But could it apply to Ant McPartlin?

Mrs Justice Roberts, at paragraph 282 of the Cooper-Hohn case, in the absence of statutory authority sets out the factors which might be required to find stellar contribution and thus depart from equality of division between the parties:

I. Can it properly be said that he is the generating force behind the fortune rather than the product itself?
II. Does the scale of the wealth depend upon his innovative vision as well as on his ability to develop those visions?
III. Has he generated truly vast wealth such that his business success can properly be viewed as exceptional?
IV. Does he have a special skill and effort which is special to him and which survives as a material consideration despite the partnership or pooling aspect of the marriage?
V. Would it, in all the circumstances, be inequitable for me to disregard that contribution?

I suppose what constitutes “vast wealth” is open for debate and at the end of the day the wife should be left staggeringly well off, with her needs more than catered for. Others who have succeeded have been nowhere near as wealthy as Sir Christopher Hohn. The Judiciary have made it clear that vast wealth, as in the case of Sir Christopher (over £1 billion), isn’t required, although it follows that in general the greater the fortune, the greater the departure from equality.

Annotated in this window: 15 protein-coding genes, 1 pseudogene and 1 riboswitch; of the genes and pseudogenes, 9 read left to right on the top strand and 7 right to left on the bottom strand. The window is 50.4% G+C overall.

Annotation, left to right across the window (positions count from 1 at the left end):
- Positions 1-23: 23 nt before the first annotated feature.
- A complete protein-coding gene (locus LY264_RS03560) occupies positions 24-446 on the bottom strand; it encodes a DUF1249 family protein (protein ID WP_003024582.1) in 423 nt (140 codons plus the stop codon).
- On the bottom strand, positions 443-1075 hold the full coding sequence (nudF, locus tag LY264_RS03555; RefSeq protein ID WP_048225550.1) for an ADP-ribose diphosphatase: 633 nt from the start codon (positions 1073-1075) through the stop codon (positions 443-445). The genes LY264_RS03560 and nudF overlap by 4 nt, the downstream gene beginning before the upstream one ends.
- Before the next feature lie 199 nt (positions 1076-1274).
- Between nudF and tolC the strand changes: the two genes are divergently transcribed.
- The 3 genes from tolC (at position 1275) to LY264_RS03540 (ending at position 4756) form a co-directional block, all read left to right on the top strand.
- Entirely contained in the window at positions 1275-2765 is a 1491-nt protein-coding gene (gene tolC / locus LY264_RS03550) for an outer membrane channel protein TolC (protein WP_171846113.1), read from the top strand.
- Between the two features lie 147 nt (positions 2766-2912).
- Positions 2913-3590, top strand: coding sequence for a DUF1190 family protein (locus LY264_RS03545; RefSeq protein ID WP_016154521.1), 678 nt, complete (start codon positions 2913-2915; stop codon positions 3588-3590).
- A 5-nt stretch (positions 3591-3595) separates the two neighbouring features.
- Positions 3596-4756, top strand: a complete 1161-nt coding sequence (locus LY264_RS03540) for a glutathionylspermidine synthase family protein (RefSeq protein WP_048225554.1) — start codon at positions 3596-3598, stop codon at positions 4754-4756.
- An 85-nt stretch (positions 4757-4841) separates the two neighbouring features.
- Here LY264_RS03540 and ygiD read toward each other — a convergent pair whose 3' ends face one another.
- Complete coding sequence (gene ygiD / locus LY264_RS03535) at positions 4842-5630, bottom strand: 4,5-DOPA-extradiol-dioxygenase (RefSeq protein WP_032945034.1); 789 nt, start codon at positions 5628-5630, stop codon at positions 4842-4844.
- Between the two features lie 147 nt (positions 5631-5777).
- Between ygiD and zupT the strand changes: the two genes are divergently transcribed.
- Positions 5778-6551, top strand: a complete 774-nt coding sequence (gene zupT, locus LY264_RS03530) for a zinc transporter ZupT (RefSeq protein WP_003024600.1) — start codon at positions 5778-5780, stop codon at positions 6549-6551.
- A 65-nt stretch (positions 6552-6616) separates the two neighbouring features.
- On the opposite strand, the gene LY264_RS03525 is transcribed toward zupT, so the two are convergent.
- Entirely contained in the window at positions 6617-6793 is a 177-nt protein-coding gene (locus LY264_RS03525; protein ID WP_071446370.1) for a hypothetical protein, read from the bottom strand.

And doesn’t Ant fulfil all the rest of the criteria?

I reckon he and Dec are truly unique. It’s easy to be snooty about two lads on reality and gameshow TV, but no other living entertainment duo can touch them for their uncanny talent, popularity or longevity. They aren’t just good at what they do –  or even very good, I’d suggest they’re great- they stand out, year in year out. But to argue stellar contribution you need to be more than good and more than great. The word genius comes to mind. It underlines the need for a truly exceptional quality in the generating force of the fortune, one that it is rarely ever seen. This is a very high threshold, and rightly so. The word genius is used to emphasise the uniqueness of the requirement, as opposed to a business man who was simply very successful, very lucky or hard-working. For to value the contribution of a very hard working and very successful breadwinner over that of a hardworking and successful homemaker would amount to gender discrimination. So is Ant McPartlin a genius? I would say so, and I would suggest if Ant hasn’t done so already his lawyers answer back with the stellar contribution argument.

But who knows? We could speculate perhaps it was the stellar contribution argument that led to the request for post-divorce sharing in the first place!

Author: Benjamin Stowe

Benjamin was a solicitor at the firm's London office, specialising in all work relating to family law. He advised people on the practical, legal and financial consequences resulting from the breakdown of relationships.

Comments(2)

  1. Spike Robinson says:

    You’re hired, Benjamin! 😉

  2. Janet Pinder says:

    Very interesting read and convincing that this case does differ from that of Ray Parlour.